November 19, 2019

Fanny Trollope

Some time ago someone asked if the US was always as bad as it is today, or whether the contemporary condition is something new. An answer comes from Fanny (Frances) Trollope, mother of great English novelist, Anthony Trollope, who visited the US during 1927-31. Her book, Domestic Manners of the Americans, was publ. 1832. She basically regarded the nation as a collection of hustlers and boors, profoundly nasty, and self-deluded. A sample:

"every bee in the hive is actively employed in search; neither art, science, learning, nor pleasure can seduce them from its pursuit."

"there is no charm, no grace in their conversation."

"however meritorious the American character may be, it is not amiable."

"I never saw a population so totally divested of gaiety; there is no trace of this feeling from one end of the Union to the other."

"rude so remarkably prevalent in the manners of American children."

"they never have the air of leisure or repose."

"they never amuse themselves--no; and their hearts are not warm...and they have no ease, no forgetfulness of business and of care--no, not for a moment."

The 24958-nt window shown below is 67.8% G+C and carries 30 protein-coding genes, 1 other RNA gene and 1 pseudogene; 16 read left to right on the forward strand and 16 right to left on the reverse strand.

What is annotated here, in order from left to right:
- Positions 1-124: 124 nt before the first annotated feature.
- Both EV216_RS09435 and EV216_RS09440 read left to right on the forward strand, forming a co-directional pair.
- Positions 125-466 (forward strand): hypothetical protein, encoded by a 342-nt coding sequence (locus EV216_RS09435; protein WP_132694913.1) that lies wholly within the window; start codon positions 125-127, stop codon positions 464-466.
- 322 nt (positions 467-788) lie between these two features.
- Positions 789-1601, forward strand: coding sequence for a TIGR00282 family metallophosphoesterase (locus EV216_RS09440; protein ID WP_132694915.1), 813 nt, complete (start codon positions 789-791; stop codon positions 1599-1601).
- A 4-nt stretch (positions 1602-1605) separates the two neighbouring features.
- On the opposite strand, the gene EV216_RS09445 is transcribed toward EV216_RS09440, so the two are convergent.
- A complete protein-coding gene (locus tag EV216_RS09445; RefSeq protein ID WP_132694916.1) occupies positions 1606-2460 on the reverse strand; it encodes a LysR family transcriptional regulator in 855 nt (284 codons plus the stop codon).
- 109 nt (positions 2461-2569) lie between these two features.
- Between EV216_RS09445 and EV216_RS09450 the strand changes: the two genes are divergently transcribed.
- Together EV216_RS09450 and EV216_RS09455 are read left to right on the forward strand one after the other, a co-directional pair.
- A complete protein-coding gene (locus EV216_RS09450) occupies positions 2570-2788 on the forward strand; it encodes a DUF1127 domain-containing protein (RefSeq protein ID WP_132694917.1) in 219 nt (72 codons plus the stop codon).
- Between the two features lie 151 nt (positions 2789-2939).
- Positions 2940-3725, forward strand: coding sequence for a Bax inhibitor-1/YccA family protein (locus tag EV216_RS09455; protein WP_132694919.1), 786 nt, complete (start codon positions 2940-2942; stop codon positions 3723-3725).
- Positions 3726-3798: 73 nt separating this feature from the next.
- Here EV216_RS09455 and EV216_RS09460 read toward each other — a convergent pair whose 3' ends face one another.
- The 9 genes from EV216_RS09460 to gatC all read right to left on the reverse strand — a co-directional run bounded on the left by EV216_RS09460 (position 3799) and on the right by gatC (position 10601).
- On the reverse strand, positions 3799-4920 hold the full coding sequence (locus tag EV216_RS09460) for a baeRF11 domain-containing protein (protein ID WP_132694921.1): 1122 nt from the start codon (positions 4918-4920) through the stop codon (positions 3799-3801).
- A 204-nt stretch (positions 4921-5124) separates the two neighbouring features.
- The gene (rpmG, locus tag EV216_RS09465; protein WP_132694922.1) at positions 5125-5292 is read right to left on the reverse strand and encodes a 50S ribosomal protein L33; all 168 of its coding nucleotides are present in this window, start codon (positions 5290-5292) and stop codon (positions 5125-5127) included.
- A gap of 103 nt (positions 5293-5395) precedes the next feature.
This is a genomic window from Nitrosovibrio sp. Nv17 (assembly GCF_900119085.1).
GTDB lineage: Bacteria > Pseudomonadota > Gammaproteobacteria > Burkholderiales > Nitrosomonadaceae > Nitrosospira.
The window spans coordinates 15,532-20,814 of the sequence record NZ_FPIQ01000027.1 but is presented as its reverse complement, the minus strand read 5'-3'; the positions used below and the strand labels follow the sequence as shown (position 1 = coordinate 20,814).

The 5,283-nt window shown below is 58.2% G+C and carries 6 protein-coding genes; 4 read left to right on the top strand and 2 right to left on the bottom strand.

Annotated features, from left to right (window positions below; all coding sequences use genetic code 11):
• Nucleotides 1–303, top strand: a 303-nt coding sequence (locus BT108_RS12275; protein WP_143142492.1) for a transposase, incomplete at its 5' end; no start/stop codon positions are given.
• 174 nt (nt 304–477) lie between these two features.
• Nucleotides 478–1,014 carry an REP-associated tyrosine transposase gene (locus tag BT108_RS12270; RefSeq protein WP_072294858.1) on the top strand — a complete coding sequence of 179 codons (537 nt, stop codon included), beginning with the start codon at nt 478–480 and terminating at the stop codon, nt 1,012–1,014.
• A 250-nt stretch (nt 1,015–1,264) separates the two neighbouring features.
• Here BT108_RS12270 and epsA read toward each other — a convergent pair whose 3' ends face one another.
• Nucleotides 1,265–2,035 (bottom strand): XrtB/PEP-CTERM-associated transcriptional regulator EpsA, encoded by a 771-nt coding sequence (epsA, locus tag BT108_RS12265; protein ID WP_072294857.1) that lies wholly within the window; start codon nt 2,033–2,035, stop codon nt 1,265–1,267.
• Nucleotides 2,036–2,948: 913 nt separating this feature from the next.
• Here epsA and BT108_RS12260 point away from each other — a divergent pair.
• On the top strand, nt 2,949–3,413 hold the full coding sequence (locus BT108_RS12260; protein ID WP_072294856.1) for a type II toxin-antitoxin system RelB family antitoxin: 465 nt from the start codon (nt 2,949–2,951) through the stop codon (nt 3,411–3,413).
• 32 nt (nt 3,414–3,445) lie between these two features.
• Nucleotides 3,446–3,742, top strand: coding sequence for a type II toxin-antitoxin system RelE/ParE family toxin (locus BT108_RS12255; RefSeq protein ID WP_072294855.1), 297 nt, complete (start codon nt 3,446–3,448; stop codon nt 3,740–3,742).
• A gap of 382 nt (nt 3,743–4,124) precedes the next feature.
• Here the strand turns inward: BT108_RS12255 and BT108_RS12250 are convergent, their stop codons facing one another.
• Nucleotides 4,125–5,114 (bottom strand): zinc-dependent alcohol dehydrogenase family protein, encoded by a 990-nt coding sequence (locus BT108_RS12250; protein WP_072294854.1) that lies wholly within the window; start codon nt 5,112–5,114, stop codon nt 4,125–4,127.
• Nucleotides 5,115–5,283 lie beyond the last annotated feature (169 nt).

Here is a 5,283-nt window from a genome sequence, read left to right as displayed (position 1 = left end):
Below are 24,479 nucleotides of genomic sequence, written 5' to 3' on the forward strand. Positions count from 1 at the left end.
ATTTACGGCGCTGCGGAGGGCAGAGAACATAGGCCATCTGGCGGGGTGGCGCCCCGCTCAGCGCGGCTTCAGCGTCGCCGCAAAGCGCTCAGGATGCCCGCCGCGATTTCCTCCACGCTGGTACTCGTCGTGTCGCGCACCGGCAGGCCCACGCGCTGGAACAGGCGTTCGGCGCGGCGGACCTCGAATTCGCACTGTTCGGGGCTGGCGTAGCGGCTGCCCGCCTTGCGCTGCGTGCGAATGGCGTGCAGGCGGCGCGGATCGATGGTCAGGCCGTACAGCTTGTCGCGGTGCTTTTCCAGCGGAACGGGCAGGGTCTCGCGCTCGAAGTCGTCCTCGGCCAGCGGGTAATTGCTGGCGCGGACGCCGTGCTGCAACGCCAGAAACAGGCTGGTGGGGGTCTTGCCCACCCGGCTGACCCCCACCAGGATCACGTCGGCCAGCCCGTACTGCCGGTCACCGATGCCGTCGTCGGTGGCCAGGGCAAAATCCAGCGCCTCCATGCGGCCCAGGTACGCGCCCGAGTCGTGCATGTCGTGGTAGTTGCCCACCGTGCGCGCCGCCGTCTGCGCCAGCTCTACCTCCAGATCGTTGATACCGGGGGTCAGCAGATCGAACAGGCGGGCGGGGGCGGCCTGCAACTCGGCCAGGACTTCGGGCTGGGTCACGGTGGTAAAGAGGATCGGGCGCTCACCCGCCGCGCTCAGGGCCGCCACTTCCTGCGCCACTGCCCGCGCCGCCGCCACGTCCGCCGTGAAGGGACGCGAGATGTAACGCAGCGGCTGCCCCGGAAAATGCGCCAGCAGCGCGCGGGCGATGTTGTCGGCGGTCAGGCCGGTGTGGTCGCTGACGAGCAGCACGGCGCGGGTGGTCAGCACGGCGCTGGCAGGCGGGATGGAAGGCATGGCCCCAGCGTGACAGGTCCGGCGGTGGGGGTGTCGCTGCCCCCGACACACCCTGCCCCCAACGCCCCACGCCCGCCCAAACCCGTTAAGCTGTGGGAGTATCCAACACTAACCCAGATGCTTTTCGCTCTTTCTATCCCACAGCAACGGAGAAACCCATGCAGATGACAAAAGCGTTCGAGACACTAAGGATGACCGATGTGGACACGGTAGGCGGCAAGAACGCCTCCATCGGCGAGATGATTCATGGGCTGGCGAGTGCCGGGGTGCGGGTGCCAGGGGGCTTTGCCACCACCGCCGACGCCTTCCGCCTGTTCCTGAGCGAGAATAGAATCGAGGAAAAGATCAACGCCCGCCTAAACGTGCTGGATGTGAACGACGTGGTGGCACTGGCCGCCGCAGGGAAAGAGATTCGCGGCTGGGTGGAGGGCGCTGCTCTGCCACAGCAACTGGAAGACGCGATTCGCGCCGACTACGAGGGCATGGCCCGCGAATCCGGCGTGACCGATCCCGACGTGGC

"The want of warmth, of interest, of feeling, upon all subjects which do not immediately touch their own concerns, is universal, and has a most paralyzing effect upon conversation."

"The poor of great Britain, whom distress, or a spirit of enterprise tempt to try another land, ought, for many reasons, to repair to Canada; there they would meet co-operation and sympathy, instead of malice, hatred, and all uncharitableness."

[On the American obsession with money:] "This sordid object, for ever before their eyes, must inevitably produce a sordid tone of mind, and worse still, it produces a seared and blunted conscience on all questions of probity."

"[Americans] believe themselves in all sincerity to have surpassed, to be surpassing, and to be about to surpass, the whole earth in the intellectual race. I am aware that not a single word can be said, hinting a different opinion, which will not bring down a transatlantic anathema on my head."

"...what I consider as one of the most remarkable traits in the national character of Americans: namely, their exquisite sensitiveness and soreness respecting everything said or written concerning them....these feelings, if carried to excess, produce a weakness which amounts to imbecility....they wince if a breeze blows over them, unless it be tempered with adulation....The extraordinary features of [this is] the excess of rage into which they lash themselves [if criticized]."